MH370 Search Shifts To Underwater Sub: Oil Slick Found But Black Box Ping Presumed Silenced

Chief Coordinator of the Joint Agency Coordination Centre, Air Chief Marshal Angus Houston (ret’d) briefing the media. (Photo: Getty)

Australia will deploy the US unmanned submersible, Bluefin-21, which has the ability to create 3D maps of the ocean floor, as it continues to search for the missing flight MH370.

At a press conference this afternoon retired defence force chief Angus Houston, chief coordinator of the Joint Agency Coordination Centre, said that 38 days on and six days since any signal was last detected, the “autonomous underwater vehicle” Bluefin-21 would be deployed this afternoon to search a 40-square-kilometre area based around the four “pings” detected last week.

“We need to pursue this lead as far as possible,” the former defence chief said. But with the search area much larger than the 40km-sq-a-day area the robot can scan, “It may be a slow and painstaking process,” he said, adding “The chances of any floating material being recovered has been greatly diminished.”

Houston said the search vessel Ocean Shield had also found an oil slick 5,500m downwind and downsea from the location of the audio signals and samples are being sent back to the mainland for analysis. The search area is 2,200 km northwest of Perth.

The Ocean Shield was using a ping locator in attempts to find the black box. But with the signal lasting to a maximum of 40 days, and nothing being detected for nearly a week, the change in tactic is also based on the fact the ship can only deploy one device at a time.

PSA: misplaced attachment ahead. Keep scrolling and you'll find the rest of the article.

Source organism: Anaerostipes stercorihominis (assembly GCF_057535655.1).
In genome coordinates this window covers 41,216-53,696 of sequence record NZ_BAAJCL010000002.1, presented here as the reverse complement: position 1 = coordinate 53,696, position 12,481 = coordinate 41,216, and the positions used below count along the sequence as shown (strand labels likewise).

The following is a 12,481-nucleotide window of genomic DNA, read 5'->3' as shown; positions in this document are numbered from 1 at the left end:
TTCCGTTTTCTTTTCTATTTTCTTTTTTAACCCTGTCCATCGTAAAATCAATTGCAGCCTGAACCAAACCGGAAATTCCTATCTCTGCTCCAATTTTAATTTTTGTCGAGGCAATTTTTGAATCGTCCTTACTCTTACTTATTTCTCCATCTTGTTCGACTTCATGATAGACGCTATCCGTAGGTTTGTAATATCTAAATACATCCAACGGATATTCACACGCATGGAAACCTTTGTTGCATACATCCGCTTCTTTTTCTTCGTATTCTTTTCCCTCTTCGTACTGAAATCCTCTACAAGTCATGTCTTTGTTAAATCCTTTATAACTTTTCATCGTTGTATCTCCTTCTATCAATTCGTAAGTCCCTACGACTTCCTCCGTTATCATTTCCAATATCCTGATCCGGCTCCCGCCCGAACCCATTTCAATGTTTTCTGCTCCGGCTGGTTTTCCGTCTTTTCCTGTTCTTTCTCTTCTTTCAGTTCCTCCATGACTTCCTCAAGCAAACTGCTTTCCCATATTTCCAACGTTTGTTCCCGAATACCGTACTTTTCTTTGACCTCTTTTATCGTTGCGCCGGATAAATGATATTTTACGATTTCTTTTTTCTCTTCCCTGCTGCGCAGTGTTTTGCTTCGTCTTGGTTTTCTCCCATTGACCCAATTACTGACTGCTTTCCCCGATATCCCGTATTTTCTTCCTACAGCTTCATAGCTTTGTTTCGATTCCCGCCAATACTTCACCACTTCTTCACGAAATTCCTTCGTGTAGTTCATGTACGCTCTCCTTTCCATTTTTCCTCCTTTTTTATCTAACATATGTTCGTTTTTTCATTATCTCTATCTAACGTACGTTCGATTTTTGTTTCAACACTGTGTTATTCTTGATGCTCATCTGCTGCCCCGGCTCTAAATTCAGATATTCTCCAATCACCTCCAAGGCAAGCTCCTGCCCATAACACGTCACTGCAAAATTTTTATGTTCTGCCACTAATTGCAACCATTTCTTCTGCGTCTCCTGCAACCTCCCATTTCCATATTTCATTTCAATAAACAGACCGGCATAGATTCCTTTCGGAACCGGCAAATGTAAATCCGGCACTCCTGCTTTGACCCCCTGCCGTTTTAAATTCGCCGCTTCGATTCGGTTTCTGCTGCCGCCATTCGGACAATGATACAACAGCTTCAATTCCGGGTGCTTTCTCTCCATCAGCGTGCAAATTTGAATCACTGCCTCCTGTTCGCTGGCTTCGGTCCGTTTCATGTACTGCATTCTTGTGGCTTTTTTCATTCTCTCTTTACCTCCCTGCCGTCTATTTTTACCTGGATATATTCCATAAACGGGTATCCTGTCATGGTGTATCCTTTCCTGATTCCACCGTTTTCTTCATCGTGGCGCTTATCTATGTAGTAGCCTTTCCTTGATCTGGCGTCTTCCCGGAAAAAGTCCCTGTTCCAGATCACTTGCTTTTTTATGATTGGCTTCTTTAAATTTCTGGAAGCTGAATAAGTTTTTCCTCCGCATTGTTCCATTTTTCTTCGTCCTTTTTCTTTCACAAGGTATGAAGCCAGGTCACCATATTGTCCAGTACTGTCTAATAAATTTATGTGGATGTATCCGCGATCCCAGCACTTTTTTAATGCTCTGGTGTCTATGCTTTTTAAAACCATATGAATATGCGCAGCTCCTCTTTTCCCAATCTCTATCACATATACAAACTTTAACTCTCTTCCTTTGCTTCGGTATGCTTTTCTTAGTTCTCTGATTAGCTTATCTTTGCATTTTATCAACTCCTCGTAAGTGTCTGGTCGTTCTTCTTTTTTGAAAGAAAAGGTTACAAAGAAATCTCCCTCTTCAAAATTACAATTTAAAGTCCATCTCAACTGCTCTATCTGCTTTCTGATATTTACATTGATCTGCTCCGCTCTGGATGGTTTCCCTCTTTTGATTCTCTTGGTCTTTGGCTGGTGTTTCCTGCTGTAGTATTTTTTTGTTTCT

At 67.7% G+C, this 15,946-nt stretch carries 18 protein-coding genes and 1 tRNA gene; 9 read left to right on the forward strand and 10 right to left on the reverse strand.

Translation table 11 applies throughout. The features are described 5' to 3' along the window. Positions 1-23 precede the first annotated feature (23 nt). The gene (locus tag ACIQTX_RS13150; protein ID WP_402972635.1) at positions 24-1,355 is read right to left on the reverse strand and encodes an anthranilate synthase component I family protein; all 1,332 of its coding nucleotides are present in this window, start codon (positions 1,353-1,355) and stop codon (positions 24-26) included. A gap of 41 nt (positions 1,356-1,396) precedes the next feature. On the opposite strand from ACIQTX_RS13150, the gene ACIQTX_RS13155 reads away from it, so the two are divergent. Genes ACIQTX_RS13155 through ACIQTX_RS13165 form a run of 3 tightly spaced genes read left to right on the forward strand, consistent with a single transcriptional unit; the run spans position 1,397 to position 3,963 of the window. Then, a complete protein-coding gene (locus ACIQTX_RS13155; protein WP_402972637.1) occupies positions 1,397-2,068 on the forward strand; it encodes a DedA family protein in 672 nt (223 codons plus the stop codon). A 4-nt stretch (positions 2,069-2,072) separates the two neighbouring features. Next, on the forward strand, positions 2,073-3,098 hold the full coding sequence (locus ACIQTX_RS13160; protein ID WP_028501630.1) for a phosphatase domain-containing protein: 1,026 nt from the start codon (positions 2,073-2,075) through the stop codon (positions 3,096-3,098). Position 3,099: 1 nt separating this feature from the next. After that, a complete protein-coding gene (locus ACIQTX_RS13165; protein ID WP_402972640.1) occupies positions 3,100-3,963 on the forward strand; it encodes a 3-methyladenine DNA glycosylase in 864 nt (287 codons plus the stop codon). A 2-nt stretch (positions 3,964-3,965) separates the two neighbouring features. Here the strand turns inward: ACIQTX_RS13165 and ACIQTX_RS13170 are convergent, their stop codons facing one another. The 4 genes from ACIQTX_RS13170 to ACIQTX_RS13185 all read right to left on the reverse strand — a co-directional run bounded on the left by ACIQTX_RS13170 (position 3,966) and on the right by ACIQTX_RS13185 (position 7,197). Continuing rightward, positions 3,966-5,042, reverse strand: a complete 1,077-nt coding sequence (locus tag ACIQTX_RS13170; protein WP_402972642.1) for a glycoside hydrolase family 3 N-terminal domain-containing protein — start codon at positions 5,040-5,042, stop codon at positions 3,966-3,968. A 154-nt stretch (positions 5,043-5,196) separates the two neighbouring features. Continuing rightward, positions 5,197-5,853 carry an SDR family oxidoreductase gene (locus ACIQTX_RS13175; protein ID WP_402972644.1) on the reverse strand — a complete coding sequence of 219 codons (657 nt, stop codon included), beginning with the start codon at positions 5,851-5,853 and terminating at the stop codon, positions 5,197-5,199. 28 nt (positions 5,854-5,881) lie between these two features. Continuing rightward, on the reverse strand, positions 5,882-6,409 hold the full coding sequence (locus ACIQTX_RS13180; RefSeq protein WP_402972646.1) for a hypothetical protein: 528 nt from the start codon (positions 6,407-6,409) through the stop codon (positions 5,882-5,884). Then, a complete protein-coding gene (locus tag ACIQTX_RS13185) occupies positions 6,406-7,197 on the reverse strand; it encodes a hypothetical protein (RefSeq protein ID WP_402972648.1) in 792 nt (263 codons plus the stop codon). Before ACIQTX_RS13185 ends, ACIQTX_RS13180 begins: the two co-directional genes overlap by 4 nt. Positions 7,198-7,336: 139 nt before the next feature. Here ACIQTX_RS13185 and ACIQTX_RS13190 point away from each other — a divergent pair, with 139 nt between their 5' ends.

Bluefin-21 has the capability to descend to 4500m and produces high-resolution maps of the sea floor. It will take two hours to descend, spend 16 hours searching an area 8km by 5km, and after a two-hour resurface. It will take another four hours for the data to be downloaded and analysed. The 24-hour turn-around will then be repeated.

“It has the potential to take us a further step towards visual identification,” Houston said.

“It’s a manageable search area on the ocean floor,” he said, adding that the search area would be expanded if the data did not reveal wreckage on the ocean floor.

“Don’t be overly optimistic, be realistic,” he warned.

“This is one of the largest search, rescue and recovery operations I’ve seen in my lifetime,” Houston said, in response to a question about the cost of the search and rescue effort.

“The world community should be very appreciative of the countries bearing that cost.”

Now read: All about Bluefin 21 and how it works

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